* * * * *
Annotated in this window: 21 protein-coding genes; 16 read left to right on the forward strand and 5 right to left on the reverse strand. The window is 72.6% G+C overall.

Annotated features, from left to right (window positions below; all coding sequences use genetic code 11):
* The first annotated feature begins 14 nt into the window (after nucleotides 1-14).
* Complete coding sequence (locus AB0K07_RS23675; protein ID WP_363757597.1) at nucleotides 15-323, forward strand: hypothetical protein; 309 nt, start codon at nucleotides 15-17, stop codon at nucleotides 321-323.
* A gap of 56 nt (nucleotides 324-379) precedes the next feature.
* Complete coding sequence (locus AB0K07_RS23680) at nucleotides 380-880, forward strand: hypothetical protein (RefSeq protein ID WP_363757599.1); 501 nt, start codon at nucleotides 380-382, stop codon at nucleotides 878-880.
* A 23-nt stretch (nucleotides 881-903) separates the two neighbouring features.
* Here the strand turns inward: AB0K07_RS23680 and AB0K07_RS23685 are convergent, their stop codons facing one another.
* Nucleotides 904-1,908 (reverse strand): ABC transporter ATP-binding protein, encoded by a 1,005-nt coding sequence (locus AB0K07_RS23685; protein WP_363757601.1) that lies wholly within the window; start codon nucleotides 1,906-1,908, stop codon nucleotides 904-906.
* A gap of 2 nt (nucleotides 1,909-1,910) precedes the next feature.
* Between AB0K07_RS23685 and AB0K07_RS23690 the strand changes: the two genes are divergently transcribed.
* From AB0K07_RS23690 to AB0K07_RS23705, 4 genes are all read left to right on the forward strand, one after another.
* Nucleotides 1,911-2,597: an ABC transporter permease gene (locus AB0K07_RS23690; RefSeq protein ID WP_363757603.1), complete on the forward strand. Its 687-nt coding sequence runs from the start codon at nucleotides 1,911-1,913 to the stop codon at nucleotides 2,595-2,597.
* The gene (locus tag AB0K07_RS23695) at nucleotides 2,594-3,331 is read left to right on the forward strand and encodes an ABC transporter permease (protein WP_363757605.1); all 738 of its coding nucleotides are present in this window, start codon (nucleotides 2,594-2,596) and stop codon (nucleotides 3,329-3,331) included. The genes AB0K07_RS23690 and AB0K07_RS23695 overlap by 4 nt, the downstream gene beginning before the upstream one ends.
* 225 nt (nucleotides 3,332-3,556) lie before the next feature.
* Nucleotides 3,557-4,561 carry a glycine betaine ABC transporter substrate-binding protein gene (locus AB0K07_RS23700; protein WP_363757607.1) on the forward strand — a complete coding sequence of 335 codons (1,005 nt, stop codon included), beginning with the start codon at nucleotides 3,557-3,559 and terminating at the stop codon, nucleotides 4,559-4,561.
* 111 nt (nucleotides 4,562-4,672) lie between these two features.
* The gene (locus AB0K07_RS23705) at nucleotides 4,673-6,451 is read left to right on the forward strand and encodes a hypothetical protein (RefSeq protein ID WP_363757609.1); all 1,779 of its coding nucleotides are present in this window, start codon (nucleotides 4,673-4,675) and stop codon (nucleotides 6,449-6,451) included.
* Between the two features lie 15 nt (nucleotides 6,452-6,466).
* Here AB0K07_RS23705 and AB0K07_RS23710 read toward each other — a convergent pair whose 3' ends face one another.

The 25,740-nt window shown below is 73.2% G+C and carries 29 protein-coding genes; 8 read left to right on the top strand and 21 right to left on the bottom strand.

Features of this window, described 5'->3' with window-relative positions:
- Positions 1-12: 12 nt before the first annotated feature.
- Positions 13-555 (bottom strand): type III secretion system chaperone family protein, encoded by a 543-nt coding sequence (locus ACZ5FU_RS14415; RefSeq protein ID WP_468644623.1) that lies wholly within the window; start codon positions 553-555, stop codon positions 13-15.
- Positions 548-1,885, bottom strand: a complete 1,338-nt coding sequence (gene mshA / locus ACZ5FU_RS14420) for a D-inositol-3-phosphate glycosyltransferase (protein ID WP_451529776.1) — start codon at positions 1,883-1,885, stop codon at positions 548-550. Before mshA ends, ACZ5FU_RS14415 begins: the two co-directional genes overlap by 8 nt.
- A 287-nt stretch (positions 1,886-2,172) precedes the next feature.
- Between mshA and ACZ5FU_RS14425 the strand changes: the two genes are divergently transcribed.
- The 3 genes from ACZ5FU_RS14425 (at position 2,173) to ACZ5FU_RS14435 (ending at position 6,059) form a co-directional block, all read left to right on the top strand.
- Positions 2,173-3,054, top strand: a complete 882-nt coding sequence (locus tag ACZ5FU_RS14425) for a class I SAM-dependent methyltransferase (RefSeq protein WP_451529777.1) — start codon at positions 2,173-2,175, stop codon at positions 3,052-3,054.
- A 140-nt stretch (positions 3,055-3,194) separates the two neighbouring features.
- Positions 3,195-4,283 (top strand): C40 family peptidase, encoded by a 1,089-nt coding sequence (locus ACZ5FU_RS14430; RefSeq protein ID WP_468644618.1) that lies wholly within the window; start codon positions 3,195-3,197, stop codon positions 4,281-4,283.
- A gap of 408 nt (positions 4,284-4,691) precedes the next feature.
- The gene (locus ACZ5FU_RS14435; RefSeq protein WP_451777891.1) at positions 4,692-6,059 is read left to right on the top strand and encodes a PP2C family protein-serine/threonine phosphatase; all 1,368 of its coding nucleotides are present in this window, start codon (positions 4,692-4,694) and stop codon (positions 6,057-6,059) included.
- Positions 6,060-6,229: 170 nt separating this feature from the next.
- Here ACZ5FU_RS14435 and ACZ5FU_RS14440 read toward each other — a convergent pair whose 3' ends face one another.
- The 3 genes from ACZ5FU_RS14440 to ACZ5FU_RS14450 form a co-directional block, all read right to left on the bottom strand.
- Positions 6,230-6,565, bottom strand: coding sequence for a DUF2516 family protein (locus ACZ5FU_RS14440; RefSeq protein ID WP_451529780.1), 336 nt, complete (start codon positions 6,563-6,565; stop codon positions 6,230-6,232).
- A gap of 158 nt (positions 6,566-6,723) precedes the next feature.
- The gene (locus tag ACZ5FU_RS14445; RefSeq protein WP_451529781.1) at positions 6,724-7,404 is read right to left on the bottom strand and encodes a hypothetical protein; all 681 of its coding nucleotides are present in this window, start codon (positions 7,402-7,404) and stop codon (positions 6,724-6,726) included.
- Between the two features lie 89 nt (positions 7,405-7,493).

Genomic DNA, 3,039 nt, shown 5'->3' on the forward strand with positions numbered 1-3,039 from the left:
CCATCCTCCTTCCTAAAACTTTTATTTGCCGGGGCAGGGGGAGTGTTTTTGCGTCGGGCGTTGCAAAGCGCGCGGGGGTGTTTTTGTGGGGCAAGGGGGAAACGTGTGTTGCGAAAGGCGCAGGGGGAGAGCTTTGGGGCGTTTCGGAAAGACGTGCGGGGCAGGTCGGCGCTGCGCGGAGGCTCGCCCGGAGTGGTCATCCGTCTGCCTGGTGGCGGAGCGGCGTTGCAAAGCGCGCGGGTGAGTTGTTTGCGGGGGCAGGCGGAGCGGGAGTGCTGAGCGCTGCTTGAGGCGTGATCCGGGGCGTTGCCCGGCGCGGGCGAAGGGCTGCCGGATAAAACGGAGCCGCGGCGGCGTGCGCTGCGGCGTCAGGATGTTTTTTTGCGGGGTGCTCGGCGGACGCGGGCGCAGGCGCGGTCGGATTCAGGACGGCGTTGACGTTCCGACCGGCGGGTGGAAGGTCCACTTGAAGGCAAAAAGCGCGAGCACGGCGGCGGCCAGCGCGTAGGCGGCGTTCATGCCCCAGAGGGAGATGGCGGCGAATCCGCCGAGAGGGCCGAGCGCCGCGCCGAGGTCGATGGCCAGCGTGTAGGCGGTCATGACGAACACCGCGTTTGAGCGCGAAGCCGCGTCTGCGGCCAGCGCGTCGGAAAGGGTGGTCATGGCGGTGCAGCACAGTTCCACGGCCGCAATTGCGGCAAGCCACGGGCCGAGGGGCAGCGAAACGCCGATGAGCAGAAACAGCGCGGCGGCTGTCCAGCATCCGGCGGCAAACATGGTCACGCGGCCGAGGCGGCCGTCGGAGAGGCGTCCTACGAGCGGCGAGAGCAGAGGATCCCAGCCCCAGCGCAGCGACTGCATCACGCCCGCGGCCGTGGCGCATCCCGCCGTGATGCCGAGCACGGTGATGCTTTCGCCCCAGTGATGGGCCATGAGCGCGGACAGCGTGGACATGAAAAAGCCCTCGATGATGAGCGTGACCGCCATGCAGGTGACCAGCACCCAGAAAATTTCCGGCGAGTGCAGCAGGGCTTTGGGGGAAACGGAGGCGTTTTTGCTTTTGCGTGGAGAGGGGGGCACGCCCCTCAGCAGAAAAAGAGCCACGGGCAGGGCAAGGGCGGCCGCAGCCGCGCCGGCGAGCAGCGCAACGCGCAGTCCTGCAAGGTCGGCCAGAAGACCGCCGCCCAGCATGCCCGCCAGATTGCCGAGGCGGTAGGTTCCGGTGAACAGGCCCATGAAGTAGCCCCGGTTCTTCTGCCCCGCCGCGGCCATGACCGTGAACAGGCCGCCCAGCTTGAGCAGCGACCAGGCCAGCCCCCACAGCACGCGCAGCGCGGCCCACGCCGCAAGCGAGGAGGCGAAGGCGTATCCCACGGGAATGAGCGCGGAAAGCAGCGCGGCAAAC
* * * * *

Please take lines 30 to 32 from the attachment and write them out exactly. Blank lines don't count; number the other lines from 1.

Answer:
- A 140-nt stretch (positions 3,055-3,194) separates the two neighbouring features.
- Positions 3,195-4,283 (top strand): C40 family peptidase, encoded by a 1,089-nt coding sequence (locus ACZ5FU_RS14430; RefSeq protein ID WP_468644618.1) that lies wholly within the window; start codon positions 3,195-3,197, stop codon positions 4,281-4,283.
- A gap of 408 nt (positions 4,284-4,691) precedes the next feature.